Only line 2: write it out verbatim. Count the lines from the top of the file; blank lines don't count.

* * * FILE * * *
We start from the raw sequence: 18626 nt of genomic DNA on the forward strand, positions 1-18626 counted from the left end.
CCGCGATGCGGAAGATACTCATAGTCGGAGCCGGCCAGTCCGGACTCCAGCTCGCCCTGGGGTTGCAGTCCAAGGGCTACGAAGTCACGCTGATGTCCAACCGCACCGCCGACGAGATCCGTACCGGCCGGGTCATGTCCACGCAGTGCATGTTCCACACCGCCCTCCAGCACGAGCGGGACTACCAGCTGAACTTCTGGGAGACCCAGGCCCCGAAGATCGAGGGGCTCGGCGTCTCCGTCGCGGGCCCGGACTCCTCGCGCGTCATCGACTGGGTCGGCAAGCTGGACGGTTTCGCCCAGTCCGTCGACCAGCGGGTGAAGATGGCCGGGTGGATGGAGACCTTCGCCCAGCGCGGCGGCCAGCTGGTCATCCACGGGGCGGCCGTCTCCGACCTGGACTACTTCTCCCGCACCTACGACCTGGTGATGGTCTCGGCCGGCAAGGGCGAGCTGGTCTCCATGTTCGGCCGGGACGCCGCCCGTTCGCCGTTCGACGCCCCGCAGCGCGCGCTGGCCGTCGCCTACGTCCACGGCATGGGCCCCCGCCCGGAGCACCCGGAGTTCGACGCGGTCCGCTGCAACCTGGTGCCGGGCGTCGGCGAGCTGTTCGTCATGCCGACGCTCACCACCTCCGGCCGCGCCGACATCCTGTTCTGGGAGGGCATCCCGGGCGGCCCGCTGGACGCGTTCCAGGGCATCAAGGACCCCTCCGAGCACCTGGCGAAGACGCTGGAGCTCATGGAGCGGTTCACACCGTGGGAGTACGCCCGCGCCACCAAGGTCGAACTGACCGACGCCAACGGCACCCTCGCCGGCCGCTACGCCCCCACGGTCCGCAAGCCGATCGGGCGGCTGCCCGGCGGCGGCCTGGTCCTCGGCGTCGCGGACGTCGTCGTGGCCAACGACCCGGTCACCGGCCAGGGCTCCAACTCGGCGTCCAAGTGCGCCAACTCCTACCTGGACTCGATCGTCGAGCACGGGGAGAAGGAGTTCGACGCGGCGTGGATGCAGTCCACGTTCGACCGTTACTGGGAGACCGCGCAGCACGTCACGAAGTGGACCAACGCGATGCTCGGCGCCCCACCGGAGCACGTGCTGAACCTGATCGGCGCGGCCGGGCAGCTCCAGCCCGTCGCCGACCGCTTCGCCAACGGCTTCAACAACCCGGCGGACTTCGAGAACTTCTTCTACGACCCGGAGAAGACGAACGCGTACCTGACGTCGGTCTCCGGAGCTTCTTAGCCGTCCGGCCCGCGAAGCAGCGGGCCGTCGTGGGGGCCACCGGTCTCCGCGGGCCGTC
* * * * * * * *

CCGCGATGCGGAAGATACTCATAGTCGGAGCCGGCCAGTCCGGACTCCAGCTCGCCCTGGGGTTGCAGTCCAAGGGCTACGAAGTCACGCTGATGTCCAACCGCACCGCCGACGAGATCCGTACCGGCCGGGTCATGTCCACGCAGTGCATGTTCCACACCGCCCTCCAGCACGAGCGGGACTACCAGCTGAACTTCTGGGAGACCCAGGCCCCGAAGATCGAGGGGCTCGGCGTCTCCGTCGCGGGCCCGGACTCCTCGCGCGTCATCGACTGGGTCGGCAAGCTGGACGGTTTCGCCCAGTCCGTCGACCAGCGGGTGAAGATGGCCGGGTGGATGGAGACCTTCGCCCAGCGCGGCGGCCAGCTGGTCATCCACGGGGCGGCCGTCTCCGACCTGGACTACTTCTCCCGCACCTACGACCTGGTGATGGTCTCGGCCGGCAAGGGCGAGCTGGTCTCCATGTTCGGCCGGGACGCCGCCCGTTCGCCGTTCGACGCCCCGCAGCGCGCGCTGGCCGTCGCCTACGTCCACGGCATGGGCCCCCGCCCGGAGCACCCGGAGTTCGACGCGGTCCGCTGCAACCTGGTGCCGGGCGTCGGCGAGCTGTTCGTCATGCCGACGCTCACCACCTCCGGCCGCGCCGACATCCTGTTCTGGGAGGGCATCCCGGGCGGCCCGCTGGACGCGTTCCAGGGCATCAAGGACCCCTCCGAGCACCTGGCGAAGACGCTGGAGCTCATGGAGCGGTTCACACCGTGGGAGTACGCCCGCGCCACCAAGGTCGAACTGACCGACGCCAACGGCACCCTCGCCGGCCGCTACGCCCCCACGGTCCGCAAGCCGATCGGGCGGCTGCCCGGCGGCGGCCTGGTCCTCGGCGTCGCGGACGTCGTCGTGGCCAACGACCCGGTCACCGGCCAGGGCTCCAACTCGGCGTCCAAGTGCGCCAACTCCTACCTGGACTCGATCGTCGAGCACGGGGAGAAGGAGTTCGACGCGGCGTGGATGCAGTCCACGTTCGACCGTTACTGGGAGACCGCGCAGCACGTCACGAAGTGGACCAACGCGATGCTCGGCGCCCCACCGGAGCACGTGCTGAACCTGATCGGCGCGGCCGGGCAGCTCCAGCCCGTCGCCGACCGCTTCGCCAACGGCTTCAACAACCCGGCGGACTTCGAGAACTTCTTCTACGACCCGGAGAAGACGAACGCGTACCTGACGTCGGTCTCCGGAGCTTCTTAGCCGTCCGGCCCGCGAAGCAGCGGGCCGTCGTGGGGGCCACCGGTCTCCGCGGGCCGTC